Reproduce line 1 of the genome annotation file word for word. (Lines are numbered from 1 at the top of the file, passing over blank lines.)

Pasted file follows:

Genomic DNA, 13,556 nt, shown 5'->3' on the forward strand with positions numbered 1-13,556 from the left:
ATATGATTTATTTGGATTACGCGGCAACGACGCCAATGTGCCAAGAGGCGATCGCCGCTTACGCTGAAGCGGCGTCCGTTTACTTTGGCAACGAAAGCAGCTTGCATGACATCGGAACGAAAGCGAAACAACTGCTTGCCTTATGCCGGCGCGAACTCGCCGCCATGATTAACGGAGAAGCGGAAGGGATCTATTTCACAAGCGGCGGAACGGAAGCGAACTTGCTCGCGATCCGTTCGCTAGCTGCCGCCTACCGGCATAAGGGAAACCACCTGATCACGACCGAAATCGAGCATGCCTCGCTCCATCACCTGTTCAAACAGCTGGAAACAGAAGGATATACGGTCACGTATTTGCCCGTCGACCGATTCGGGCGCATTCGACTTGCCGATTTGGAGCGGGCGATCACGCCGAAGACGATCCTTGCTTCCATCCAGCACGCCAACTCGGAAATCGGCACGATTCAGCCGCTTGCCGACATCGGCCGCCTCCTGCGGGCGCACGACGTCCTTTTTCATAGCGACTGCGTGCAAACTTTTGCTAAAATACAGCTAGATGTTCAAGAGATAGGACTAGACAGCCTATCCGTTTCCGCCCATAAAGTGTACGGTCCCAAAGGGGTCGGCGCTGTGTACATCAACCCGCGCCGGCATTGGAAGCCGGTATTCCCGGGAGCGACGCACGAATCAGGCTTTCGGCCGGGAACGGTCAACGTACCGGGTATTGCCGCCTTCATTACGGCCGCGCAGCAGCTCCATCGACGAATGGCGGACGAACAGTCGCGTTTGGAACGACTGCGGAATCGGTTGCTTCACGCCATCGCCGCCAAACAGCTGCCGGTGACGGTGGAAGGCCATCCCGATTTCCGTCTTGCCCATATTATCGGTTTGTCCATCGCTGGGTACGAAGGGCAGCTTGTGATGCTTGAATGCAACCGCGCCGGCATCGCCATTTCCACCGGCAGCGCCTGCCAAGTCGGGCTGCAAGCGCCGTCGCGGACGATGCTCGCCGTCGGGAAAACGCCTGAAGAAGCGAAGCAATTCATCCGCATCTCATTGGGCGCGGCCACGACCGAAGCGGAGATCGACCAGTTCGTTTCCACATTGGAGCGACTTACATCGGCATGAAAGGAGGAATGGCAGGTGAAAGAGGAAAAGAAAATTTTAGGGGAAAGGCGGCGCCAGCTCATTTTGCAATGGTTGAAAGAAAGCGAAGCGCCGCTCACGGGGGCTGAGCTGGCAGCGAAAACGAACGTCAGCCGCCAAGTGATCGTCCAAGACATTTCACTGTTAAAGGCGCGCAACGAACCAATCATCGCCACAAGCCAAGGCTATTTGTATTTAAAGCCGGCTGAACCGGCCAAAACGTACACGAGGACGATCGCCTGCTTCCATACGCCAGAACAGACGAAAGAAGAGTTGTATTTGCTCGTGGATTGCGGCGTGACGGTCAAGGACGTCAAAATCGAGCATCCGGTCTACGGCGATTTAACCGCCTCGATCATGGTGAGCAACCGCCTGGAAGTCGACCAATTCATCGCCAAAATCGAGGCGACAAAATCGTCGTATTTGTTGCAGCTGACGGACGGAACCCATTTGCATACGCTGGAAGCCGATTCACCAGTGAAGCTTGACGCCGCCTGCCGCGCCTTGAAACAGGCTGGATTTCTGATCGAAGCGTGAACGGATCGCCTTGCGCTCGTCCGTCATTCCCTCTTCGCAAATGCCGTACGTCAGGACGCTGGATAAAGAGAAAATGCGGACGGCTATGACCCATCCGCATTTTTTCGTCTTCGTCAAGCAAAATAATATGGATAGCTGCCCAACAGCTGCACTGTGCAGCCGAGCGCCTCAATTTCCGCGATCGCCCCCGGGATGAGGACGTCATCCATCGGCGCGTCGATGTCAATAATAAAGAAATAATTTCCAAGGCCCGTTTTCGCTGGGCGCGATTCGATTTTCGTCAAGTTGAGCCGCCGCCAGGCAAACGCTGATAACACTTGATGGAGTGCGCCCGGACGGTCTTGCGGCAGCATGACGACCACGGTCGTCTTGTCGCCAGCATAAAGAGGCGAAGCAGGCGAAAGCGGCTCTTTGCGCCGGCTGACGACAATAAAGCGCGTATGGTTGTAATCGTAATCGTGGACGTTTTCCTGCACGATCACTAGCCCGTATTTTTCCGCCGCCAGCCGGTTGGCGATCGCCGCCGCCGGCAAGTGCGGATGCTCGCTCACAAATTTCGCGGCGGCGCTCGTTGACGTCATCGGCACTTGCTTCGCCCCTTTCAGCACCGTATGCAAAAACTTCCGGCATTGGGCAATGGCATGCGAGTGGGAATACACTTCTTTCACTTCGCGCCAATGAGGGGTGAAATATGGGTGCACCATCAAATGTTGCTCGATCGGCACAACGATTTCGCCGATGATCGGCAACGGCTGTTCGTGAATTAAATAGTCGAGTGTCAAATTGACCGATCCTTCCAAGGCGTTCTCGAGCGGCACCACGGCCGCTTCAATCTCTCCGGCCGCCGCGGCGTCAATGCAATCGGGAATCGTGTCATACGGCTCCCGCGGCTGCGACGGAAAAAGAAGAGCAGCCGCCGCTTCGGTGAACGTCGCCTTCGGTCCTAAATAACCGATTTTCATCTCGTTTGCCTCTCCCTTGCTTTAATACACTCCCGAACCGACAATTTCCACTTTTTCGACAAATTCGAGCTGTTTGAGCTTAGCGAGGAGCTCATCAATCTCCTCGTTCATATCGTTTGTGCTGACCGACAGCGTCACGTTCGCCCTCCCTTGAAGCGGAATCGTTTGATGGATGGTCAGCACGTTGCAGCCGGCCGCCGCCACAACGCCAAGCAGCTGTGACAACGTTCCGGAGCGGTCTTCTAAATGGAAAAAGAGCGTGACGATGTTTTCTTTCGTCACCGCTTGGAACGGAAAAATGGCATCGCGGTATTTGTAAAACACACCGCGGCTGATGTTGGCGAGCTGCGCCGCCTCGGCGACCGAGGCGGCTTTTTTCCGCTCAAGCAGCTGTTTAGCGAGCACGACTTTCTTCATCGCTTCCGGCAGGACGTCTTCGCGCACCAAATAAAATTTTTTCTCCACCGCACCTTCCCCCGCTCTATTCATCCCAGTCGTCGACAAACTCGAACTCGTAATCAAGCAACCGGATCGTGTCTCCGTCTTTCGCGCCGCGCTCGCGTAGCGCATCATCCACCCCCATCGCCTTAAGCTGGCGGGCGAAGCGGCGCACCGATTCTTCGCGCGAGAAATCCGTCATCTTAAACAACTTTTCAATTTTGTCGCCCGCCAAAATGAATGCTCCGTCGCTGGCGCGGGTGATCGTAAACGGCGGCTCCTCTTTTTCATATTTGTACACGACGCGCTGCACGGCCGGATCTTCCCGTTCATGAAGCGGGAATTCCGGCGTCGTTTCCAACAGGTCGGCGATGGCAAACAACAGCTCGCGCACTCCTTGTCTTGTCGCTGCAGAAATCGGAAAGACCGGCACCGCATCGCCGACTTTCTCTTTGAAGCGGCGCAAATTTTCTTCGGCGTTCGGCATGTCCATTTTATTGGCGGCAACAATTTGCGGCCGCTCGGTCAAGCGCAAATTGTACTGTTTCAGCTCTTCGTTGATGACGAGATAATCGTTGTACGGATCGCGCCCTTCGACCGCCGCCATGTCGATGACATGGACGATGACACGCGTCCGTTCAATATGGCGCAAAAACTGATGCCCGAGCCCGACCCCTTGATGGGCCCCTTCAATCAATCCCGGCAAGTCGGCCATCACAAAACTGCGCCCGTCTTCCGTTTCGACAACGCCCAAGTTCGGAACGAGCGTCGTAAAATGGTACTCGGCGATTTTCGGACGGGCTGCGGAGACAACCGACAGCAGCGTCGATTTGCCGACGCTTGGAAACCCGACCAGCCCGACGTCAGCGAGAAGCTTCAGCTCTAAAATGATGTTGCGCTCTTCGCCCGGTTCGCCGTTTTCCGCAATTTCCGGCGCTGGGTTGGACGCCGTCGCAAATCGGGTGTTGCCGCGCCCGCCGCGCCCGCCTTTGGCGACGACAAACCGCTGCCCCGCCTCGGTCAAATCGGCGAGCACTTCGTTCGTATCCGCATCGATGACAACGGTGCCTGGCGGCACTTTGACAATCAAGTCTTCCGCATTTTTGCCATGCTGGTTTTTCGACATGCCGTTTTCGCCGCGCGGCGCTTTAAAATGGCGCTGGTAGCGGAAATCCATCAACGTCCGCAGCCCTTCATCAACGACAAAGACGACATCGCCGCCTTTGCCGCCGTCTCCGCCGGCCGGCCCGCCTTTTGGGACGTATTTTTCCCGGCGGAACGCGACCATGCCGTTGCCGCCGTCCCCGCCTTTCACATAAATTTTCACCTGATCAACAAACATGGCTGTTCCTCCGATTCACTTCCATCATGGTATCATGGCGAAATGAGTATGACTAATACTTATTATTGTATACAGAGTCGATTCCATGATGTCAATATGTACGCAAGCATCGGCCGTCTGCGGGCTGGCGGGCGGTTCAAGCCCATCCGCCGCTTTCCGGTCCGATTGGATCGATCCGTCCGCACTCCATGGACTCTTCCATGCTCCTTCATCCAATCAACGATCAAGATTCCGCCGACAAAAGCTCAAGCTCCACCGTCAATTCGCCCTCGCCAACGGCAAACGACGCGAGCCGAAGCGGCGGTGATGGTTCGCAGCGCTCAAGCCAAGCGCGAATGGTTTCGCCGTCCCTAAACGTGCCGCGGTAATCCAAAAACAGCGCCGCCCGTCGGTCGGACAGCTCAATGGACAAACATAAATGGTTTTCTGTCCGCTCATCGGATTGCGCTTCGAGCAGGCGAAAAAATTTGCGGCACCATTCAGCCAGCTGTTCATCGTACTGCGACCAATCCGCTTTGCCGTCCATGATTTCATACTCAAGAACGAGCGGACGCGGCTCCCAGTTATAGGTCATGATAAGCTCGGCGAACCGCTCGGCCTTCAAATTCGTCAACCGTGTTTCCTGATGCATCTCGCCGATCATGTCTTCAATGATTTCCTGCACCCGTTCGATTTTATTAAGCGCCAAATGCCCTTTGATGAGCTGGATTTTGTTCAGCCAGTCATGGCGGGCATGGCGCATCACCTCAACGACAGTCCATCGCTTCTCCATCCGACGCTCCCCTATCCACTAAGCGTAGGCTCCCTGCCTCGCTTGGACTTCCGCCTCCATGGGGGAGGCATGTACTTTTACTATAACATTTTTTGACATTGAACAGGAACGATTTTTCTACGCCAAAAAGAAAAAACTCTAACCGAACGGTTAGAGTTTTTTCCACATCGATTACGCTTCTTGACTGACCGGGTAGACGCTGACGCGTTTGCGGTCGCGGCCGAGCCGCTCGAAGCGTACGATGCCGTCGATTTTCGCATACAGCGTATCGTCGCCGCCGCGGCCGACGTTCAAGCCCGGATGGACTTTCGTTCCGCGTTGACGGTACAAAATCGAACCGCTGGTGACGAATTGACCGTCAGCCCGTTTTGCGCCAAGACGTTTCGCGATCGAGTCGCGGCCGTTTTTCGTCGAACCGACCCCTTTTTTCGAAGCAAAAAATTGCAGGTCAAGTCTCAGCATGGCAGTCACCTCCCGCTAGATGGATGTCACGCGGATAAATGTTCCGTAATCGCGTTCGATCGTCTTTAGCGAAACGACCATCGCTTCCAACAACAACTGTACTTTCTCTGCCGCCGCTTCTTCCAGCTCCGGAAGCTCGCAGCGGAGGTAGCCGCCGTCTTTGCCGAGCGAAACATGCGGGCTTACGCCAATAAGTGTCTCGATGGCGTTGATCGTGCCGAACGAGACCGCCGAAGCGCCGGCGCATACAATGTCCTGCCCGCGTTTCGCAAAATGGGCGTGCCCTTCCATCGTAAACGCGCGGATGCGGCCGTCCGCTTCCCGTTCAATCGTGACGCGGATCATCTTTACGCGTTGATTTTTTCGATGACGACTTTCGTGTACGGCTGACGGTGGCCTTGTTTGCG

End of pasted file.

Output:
Genomic DNA, 13,556 nt, shown 5'->3' on the forward strand with positions numbered 1-13,556 from the left: